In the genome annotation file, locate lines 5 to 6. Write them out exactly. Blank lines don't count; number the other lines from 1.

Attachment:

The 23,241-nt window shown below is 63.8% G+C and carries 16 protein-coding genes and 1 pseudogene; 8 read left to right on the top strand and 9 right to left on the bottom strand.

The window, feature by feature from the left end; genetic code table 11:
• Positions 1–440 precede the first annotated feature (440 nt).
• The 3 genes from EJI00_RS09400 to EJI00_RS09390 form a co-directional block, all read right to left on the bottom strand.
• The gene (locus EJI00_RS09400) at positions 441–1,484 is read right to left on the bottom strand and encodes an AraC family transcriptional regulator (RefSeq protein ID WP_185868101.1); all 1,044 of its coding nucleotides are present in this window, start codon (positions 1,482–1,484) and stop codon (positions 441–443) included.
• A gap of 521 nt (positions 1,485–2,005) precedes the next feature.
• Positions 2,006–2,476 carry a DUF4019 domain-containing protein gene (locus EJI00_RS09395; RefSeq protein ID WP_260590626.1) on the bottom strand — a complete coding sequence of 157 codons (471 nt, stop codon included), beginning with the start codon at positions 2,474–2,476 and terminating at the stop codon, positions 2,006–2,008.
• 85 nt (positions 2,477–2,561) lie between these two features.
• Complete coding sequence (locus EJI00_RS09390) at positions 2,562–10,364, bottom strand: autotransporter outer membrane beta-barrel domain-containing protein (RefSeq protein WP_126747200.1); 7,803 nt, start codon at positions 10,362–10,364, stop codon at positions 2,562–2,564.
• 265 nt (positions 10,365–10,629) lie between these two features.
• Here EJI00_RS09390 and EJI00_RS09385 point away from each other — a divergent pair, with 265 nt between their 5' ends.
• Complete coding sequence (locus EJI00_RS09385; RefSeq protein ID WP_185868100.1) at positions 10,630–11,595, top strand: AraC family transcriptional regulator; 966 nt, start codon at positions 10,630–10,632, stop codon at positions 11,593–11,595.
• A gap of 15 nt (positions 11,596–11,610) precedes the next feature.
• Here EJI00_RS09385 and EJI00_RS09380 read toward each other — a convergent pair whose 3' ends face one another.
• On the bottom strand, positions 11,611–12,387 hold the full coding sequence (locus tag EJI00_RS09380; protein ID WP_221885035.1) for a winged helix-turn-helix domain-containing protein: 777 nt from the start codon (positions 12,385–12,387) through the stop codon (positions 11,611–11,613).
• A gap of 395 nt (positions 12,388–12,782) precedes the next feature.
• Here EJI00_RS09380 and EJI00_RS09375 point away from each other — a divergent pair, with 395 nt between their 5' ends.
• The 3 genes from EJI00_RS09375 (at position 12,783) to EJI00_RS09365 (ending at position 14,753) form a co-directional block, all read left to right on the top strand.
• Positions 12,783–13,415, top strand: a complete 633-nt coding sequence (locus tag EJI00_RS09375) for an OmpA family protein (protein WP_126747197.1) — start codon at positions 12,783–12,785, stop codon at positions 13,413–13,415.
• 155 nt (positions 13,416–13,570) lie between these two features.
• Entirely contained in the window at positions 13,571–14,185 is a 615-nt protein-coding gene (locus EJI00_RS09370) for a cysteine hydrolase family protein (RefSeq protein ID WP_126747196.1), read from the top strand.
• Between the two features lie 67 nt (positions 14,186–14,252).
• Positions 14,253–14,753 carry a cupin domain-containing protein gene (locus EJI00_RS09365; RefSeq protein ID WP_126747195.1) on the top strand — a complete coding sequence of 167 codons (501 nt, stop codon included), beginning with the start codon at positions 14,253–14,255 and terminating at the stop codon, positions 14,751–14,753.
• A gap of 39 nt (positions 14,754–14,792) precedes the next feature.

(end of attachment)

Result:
• The gene (locus EJI00_RS09400) at positions 441–1,484 is read right to left on the bottom strand and encodes an AraC family transcriptional regulator (RefSeq protein ID WP_185868101.1); all 1,044 of its coding nucleotides are present in this window, start codon (positions 1,482–1,484) and stop codon (positions 441–443) included.
• A gap of 521 nt (positions 1,485–2,005) precedes the next feature.